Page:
|*October 16 - 22
|Jonathan: Born for Greatness
Read for This Week's Study:
|1 Sam. 14:6–13, 24–46; 18; 19; 31:1–7; 2 Sam. 1:5–12; 2 Kings 6:8–17.
|“Jonathan said to his armor bearer, ‘Come on, let’s go over to the garrison of these uncircumcised men. Perhaps the Lord will intervene for us. Nothing can prevent the Lord from delivering, whether by many or by a few’” (1 Samuel 14:6, NET).
|By all accounts, Jonathan should
have been a spoiled, greedy, and selfish young man who believed that,
as the child of privilege, everything was owed him. And why not? He was
the oldest son of the first king of Israel. He was popular and
well-loved by his people. He was an excellent public speaker and a top
soldier and military leader. By the world’s standards, he had it
all. He was born for “greatness.”
Heaven, though, uses a different measure for what’s great—and Jonathan, interestingly enough, was one of the few who was willing to turn his back on what the world sees as great and, instead, seek a different kind of “greatness”—God’s kind.
In the life of Jonathan, we learn to evaluate our lives through heaven’s eyes. What makes a life great? What makes it worthwhile? What are the important things in this world, and what aren’t?
Jonathan’s story helps answer these questions for us. It also tells us that, if we choose, we, too, can be great in the eyes of God—regardless of where we were born, who our parents are, and how much wealth and talent we have.
*Study this week's lesson to prepare for Sabbath, October 23.
The High Office of Friendship
Friendship is unlike most other relationships, which often are legally regulated and controlled. In many cultures, parents choose marriage partners for their children. Of course, none of us gets to choose our parents, siblings, and wider family relations.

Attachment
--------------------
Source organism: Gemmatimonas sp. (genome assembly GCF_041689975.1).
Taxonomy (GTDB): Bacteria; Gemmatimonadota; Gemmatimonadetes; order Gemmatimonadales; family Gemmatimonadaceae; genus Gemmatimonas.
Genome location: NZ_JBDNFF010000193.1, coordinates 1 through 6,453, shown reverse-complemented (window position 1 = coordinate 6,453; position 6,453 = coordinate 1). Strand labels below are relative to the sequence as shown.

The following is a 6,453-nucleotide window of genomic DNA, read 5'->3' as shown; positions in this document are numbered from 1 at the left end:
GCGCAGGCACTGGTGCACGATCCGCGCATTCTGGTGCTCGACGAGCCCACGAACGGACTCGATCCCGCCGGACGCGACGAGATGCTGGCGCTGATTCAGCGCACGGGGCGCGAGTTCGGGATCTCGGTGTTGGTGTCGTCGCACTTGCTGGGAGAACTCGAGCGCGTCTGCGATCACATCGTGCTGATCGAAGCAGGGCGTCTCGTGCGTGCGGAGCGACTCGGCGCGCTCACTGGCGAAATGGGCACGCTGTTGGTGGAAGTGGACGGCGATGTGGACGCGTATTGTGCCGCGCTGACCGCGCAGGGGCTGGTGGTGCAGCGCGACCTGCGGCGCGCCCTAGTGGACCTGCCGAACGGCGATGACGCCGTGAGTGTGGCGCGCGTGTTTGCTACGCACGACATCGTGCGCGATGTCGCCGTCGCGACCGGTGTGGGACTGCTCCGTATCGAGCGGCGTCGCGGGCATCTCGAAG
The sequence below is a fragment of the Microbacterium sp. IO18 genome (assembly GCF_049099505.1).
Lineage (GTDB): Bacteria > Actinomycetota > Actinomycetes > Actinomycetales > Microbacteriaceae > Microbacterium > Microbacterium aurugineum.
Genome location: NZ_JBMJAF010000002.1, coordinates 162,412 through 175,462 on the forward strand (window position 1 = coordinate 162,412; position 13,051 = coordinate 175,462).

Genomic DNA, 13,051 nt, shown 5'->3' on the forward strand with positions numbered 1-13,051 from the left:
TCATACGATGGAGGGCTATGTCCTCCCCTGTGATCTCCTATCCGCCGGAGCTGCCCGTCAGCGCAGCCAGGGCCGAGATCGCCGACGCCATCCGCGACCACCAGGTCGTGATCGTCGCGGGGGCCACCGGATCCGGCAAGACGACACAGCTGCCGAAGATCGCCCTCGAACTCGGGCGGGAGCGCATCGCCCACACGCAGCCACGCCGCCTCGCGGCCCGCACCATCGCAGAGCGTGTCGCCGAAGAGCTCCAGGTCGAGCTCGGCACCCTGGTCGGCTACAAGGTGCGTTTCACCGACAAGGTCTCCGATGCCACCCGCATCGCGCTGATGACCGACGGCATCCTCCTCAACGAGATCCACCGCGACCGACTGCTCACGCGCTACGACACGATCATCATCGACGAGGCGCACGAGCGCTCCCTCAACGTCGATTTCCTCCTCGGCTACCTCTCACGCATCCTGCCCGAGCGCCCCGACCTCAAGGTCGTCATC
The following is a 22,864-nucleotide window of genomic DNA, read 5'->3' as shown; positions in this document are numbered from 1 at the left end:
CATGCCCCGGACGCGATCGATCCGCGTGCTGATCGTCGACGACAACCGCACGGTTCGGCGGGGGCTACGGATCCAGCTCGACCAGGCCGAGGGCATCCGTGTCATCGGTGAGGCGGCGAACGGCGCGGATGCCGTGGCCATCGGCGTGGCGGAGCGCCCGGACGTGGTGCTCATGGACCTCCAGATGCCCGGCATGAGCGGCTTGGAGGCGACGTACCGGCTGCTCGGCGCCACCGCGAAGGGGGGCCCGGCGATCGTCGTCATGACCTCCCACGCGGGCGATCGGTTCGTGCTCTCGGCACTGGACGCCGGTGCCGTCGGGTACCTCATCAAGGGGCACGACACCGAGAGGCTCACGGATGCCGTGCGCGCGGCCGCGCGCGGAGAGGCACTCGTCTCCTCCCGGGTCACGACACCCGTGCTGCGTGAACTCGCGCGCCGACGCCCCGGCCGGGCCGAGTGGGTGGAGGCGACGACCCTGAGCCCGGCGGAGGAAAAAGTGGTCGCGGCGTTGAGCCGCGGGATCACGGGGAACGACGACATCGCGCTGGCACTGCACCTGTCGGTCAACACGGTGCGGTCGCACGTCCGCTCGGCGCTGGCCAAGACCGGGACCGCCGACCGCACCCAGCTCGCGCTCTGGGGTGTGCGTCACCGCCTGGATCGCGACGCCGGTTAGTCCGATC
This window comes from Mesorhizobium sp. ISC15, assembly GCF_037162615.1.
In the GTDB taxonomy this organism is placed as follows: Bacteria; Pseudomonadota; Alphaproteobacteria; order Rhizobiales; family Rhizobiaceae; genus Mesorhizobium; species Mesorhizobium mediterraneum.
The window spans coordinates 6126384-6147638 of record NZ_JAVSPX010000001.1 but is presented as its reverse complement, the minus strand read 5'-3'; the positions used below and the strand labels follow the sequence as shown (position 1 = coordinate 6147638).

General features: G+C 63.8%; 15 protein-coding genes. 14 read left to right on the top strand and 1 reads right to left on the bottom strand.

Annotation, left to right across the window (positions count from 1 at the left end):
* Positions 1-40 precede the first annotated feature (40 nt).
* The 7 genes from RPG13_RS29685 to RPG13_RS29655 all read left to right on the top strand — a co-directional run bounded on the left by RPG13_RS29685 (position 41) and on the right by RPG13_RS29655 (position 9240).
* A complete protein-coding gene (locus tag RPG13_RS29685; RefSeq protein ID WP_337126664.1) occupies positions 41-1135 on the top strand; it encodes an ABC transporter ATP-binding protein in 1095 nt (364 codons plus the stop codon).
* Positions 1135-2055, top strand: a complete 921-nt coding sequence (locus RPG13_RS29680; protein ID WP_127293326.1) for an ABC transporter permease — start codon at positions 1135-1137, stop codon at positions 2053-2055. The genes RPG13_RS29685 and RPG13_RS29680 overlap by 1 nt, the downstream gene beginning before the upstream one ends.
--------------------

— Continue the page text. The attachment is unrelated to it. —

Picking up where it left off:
However, we can choose our friends. Friendship crosses all frontiers. Friendship can influence other relationships, as well. Song of Solomon 5:16 shows us the role of friendship in a marriage relationship. True friendship is a completely voluntary relationship, which perhaps is why it is so binding. It does not involve meeting the letter of the law but focuses, rather, on giving ourselves.
1 Samuel 18:1describes the friendship between Jonathan and David. It says that “the soul of Jonathan was knit to the soul of David, and Jonathan loved him as himself” (NASB). What characteristics of friendship are highlighted in Exodus 33:11; Job 16:20, 21; Proverbs 17:17; 27:9; Ecclesiastes 4:10; and John 15:13–15?
Most of us would expect a mother to be prepared to die in order to save her child’s life or a man to protect his family at whatever cost to himself. These strong relationships are admirable, normal, and a reflection of God’s love for us. But this is an instinct that we share with many animal species.
Friendship is much more than instinct. True friendship must be nurtured by communication. Friends are there to help in all the challenges of life, not just to share the “fun” times. We can shape our friends’ present and future through wise counsel, encouragement, and through prayer for them. Jonathan shows these characteristics in his friendship with David. In 1 Samuel 20, Jonathan shows that friendship involves more than just talk; a friend is ready to give practical help, even at great personal risk. Jonathan often interceded for David with his father, King Saul (1 Sam. 19:4). Jonathan took the time and the trouble to find David when he was a fugitive and to encourage him in the Lord (1 Sam. 23:16).